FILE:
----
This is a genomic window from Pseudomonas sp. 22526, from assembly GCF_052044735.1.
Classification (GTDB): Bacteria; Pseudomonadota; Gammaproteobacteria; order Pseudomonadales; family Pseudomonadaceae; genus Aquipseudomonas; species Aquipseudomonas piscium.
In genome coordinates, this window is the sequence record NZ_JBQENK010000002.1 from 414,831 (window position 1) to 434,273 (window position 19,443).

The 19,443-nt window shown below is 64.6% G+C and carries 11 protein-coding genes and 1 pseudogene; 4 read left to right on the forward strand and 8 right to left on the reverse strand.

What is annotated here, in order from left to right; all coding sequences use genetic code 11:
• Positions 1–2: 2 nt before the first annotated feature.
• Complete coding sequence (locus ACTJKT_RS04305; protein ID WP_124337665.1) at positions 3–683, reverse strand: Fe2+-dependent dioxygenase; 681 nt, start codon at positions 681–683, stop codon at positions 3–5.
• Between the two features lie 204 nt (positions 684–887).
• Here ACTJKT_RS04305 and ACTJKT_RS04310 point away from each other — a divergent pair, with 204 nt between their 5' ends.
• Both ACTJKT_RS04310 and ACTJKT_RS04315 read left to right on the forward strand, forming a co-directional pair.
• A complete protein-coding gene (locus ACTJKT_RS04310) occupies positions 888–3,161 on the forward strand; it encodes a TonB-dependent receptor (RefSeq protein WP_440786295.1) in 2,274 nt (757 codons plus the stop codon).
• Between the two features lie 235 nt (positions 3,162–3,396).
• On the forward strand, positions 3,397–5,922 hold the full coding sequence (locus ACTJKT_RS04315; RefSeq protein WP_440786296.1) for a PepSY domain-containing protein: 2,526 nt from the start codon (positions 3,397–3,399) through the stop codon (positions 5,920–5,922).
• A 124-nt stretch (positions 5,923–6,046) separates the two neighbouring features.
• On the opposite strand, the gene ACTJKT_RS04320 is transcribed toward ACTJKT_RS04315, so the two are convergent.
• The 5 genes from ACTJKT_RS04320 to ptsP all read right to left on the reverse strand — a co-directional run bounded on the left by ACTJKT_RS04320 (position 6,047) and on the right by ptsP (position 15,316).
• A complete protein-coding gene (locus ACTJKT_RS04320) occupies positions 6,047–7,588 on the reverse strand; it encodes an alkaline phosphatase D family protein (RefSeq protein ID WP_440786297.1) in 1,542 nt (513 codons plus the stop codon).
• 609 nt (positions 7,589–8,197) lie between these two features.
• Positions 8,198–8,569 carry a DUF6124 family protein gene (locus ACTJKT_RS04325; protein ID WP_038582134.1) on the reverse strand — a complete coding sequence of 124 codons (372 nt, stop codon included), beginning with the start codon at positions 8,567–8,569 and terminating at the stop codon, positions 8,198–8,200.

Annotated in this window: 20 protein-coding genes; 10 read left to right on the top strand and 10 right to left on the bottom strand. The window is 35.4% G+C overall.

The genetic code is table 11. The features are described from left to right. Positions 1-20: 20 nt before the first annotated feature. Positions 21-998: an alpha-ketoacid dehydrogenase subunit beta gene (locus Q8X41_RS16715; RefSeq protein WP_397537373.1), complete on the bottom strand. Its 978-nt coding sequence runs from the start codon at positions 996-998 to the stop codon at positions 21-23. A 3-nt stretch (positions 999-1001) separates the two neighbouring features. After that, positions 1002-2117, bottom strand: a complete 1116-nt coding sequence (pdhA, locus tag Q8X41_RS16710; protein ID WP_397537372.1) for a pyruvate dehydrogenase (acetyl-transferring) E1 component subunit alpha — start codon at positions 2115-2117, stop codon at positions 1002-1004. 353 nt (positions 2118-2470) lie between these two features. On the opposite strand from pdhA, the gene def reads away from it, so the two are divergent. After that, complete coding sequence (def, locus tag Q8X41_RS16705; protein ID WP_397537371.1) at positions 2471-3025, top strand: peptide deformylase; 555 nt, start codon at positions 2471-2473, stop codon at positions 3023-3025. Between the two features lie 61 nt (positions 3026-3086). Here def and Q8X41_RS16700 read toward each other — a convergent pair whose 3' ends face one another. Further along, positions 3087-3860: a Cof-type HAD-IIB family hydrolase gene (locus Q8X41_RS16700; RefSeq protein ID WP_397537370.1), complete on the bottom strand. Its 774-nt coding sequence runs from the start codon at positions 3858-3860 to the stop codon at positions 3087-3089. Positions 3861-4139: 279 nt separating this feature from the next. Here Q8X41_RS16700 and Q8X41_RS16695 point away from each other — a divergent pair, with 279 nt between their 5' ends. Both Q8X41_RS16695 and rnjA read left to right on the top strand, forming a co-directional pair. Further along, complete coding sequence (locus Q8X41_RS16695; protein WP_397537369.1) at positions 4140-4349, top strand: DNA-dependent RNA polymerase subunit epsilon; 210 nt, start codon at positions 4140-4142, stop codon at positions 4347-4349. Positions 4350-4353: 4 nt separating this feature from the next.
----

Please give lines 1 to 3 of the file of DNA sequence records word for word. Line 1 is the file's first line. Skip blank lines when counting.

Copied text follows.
This is a genomic window from Pseudomonas sp. 22526, from assembly GCF_052044735.1.
Classification (GTDB): Bacteria; Pseudomonadota; Gammaproteobacteria; order Pseudomonadales; family Pseudomonadaceae; genus Aquipseudomonas; species Aquipseudomonas piscium.
In genome coordinates, this window is the sequence record NZ_JBQENK010000002.1 from 414,831 (window position 1) to 434,273 (window position 19,443).